Cleveland, OH, houses one of the Community Action Networks supported by The Relational Center’s Leadership Institute. Spearheaded by a handful of change makers, all bridged through our friend MaryAnn Kraus and the amazing folks at the Cleveland Gestalt Institute, this leadership circle has been convening for over 3 years, crafting and sharing Stories of Connection and brainstorming actions to take in the local scene. Based in Pittsburgh, PA, Dorothy Cashore is among the many leaders in that circle. Lucky for us, Dorothy has also been training to become a workshop facilitator in our Leadership for Radical Engagement series. Here is an inspiring message from Dorothy:
“We’re not well unless we’re swimming in well water.” My heart was on fire when I scribbled this in my notebook in May 2016, on day one of a training with Mark Fairfield of The Relational Center. The Gestalt Institute of Cleveland had invited Mark to deliver a training in Relational Public Narrative. I had traveled to Cleveland from my clinical psychology program in Pittsburgh at the suggestion of a psychologist friend who suspected I would resonate with The Relational Center’s message.
As a clinical psychologist in training, I’ve chafed at my field’s focus on unwell individuals. I have desired – often with no clear view of the way forward – to shift psychologists’ attention to the diagnosis and treatment of a culture that violates, desensitizes, isolates, and ultimately sickens the individuals who turn to therapists for help. Many psychologists understandably indulge in a strand of wishful thinking in which I have also indulged: the hope that by healing traumatized individuals, we will eventually create a life-affirming society. I’ve long appreciated the way social psychologist Ignacio Martin-Baro put it: psychology resorts to “the illusion that…as the individual changes, so will the social order – as if society were a summation of individuals.” As if, indeed.
When I met Mark, my view of the way forward began to cohere. I had never before thought of myself as a leader, and I had never before heard anyone talk about leadership the way Mark used the word – leadership not as a colonizing, heroic, and hierarchical spotlight-grab but rather as a cooperative, vulnerable, and sometimes bumbling offering in the face of uncertainty. I recognized that this style of leadership was my responsibility and the best offering I could make as a clinician swimming in unwell water.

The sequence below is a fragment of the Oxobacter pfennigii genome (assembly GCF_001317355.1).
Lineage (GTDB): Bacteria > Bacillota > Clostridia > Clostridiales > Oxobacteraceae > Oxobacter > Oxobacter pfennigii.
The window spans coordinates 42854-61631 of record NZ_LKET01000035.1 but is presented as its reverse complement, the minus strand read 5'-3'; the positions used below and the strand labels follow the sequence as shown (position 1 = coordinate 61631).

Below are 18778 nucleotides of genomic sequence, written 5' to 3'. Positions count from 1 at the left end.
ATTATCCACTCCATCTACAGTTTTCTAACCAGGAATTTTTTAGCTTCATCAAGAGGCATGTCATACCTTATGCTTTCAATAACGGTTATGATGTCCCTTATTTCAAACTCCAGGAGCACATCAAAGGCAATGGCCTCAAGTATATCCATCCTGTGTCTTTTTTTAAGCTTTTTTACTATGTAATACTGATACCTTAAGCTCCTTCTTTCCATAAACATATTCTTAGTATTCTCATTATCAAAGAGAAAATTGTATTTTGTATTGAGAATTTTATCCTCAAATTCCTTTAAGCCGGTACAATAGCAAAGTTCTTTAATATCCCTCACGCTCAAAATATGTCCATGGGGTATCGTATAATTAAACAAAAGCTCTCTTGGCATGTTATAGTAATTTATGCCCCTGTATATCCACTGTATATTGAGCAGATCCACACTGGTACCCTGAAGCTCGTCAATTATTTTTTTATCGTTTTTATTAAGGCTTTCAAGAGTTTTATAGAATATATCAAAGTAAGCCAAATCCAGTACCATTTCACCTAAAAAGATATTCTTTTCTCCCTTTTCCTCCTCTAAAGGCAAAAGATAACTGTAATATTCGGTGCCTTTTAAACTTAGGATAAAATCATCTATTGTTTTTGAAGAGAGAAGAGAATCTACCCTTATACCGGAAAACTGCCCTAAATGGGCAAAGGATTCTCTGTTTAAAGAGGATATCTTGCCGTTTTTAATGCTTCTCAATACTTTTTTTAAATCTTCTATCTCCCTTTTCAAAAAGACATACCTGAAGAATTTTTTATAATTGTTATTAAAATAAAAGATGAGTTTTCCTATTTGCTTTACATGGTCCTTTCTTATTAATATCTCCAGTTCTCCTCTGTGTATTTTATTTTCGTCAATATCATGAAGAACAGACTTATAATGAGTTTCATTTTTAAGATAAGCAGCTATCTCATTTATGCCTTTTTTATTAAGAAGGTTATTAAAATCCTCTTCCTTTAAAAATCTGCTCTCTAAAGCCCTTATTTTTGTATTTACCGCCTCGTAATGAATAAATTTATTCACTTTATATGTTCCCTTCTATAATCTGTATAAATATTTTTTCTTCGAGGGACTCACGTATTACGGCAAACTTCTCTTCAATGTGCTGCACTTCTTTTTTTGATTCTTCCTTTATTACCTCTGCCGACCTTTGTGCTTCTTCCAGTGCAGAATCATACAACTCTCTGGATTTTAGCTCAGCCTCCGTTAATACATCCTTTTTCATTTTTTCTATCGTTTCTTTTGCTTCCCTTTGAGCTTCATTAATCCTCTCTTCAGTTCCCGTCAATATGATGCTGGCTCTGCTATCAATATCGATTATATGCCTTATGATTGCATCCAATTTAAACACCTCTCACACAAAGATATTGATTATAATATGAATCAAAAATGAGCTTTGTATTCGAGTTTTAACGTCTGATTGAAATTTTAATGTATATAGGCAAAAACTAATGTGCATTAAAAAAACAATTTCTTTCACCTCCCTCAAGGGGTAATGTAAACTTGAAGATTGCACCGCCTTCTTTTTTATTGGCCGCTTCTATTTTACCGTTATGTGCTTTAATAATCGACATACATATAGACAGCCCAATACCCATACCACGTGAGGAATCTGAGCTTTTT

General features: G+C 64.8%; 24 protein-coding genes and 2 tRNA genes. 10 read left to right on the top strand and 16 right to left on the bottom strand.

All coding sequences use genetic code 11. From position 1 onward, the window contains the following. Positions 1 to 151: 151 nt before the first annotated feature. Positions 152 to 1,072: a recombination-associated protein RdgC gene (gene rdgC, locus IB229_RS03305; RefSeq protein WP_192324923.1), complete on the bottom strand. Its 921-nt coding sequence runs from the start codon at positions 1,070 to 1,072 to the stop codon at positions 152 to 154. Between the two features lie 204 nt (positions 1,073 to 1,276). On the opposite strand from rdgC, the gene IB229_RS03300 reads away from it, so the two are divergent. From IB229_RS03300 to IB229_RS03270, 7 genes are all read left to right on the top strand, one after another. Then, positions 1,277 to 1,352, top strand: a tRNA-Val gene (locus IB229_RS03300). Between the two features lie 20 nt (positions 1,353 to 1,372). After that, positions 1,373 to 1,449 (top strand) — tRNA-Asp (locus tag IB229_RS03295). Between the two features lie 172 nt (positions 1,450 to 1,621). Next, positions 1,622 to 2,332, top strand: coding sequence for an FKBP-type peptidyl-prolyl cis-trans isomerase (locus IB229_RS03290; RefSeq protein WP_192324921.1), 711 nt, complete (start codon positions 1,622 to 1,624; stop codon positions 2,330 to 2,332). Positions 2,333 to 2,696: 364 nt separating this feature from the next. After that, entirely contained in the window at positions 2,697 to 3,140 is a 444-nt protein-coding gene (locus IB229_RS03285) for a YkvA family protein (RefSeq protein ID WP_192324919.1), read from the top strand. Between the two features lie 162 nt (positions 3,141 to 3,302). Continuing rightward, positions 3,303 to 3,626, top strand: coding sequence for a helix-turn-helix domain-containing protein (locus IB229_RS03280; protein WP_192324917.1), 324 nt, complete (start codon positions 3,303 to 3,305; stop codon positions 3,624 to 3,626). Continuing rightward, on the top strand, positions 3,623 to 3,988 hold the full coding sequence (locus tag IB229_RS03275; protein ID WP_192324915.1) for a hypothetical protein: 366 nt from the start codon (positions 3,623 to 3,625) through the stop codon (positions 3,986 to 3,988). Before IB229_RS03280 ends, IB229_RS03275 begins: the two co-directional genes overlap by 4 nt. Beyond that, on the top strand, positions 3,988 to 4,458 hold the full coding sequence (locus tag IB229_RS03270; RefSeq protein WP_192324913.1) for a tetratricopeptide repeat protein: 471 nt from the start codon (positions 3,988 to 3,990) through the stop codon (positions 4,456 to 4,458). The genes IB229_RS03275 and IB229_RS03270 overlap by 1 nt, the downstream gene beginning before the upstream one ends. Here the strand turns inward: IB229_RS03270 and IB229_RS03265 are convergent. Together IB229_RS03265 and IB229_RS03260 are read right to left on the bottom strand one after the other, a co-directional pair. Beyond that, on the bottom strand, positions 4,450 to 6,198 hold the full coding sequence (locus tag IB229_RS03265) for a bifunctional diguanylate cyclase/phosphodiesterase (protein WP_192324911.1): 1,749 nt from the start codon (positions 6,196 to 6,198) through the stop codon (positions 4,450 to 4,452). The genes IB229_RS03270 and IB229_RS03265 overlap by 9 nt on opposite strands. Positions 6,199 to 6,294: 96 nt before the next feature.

Less than a year after my first encounter with The Relational Center, much has changed. I have overhauled the way I do therapy, creating ways to develop patients as leaders of therapeutic cultural shifts. Increasingly, I speak out about the need for psychologists to take responsibility for the harm our field does in reinforcing phobia of dependence, commodifying intimacy, and promoting unsustainable ideals of wellness. At the same time, I agitate for psychologists to take on leadership by disseminating tools that can dismantle toxic cultural narratives and replace them with stories of mutualism, interdependence, and inclusion. This April, along with two colleagues I’ve identified as change leaders, I’ll lead a relational culture training at the Gestalt Institute of Cleveland.
Mark and I talk on the phone every couple of weeks. We’re both Sicilian, but when we’re not talking Sicily, we talk action, values, coherence, vulnerability, leadership development, race, gender. I tell him stories, and through his mentorship, I rediscover my stories as vital resources for my work. I learn to identify and develop change leaders who, like me, need recognition and support before they can offer their fiery hearts to resilient social movements. Together, we incubate a new vision of the role I can and will play in cultural transformation.